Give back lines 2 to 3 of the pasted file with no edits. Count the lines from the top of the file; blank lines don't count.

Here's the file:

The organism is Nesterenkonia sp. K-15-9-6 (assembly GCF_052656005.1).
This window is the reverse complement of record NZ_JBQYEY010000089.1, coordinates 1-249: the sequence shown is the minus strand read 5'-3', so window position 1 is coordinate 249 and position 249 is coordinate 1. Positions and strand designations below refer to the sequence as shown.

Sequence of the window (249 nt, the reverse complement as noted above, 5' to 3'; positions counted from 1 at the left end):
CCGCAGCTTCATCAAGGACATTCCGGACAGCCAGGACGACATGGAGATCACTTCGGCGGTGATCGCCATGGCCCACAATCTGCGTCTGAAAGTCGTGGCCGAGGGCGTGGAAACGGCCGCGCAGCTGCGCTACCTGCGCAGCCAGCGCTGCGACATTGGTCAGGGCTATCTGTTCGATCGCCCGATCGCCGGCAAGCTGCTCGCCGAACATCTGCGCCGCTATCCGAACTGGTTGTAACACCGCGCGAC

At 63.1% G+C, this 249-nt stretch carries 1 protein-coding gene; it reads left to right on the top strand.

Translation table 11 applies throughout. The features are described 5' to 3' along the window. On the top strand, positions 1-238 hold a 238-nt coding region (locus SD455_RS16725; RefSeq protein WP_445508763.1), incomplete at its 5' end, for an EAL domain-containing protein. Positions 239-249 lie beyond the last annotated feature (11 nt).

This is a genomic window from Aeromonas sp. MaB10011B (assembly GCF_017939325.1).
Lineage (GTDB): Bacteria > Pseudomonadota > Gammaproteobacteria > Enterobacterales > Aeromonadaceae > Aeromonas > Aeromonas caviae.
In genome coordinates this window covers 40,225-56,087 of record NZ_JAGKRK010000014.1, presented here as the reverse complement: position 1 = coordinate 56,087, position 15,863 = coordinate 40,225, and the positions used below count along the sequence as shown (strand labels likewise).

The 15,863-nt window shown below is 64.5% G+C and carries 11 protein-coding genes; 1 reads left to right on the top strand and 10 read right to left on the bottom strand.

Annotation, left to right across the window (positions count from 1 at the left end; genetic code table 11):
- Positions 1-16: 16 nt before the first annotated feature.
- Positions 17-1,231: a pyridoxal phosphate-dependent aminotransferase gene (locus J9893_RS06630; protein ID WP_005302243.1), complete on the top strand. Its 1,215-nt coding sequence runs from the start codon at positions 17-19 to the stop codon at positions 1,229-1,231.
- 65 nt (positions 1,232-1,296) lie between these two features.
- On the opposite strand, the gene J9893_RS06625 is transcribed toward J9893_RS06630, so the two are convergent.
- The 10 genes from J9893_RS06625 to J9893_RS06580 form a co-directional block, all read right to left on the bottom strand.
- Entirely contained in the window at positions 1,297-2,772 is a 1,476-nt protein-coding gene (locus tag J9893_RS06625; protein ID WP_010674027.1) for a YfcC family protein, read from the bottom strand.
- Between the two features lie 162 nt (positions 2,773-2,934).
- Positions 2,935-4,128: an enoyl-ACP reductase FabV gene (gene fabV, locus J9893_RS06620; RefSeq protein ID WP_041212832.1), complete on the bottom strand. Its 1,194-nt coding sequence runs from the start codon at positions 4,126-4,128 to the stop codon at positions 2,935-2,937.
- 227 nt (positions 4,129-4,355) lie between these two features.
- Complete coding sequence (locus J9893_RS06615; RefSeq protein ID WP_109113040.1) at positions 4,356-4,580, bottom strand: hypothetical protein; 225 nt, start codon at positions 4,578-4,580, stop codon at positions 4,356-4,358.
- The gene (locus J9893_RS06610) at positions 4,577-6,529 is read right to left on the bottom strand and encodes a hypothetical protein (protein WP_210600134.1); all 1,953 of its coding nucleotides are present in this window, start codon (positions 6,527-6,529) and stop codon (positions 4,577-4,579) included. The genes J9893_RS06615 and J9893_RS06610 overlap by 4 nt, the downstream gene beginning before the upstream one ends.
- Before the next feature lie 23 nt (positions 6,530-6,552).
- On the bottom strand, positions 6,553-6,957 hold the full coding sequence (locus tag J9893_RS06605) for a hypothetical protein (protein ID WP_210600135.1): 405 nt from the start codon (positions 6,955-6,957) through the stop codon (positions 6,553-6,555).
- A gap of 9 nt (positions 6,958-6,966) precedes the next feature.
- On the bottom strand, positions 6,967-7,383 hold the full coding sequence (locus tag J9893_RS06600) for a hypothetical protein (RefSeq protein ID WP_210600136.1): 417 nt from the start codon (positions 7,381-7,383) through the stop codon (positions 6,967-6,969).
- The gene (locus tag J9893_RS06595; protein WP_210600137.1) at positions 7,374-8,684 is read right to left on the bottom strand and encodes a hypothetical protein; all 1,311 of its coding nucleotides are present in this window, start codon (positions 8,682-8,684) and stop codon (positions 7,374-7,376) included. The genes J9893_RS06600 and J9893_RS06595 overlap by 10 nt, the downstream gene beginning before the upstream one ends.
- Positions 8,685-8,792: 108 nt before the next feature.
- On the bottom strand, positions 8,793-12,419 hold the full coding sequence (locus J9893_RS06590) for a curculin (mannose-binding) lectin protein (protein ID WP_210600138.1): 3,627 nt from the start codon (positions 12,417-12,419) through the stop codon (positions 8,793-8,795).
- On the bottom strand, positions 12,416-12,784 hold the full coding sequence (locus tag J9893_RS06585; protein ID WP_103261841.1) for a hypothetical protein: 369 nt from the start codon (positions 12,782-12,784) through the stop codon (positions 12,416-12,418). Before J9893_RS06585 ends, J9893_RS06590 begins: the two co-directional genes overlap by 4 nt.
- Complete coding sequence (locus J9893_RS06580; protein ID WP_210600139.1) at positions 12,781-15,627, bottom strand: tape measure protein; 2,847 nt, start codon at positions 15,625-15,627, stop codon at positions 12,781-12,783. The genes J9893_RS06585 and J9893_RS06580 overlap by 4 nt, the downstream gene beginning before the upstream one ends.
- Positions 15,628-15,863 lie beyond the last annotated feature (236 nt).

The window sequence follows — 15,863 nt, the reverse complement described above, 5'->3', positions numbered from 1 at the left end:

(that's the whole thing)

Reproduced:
This window is the reverse complement of record NZ_JBQYEY010000089.1, coordinates 1-249: the sequence shown is the minus strand read 5'-3', so window position 1 is coordinate 249 and position 249 is coordinate 1. Positions and strand designations below refer to the sequence as shown.

Sequence of the window (249 nt, the reverse complement as noted above, 5' to 3'; positions counted from 1 at the left end):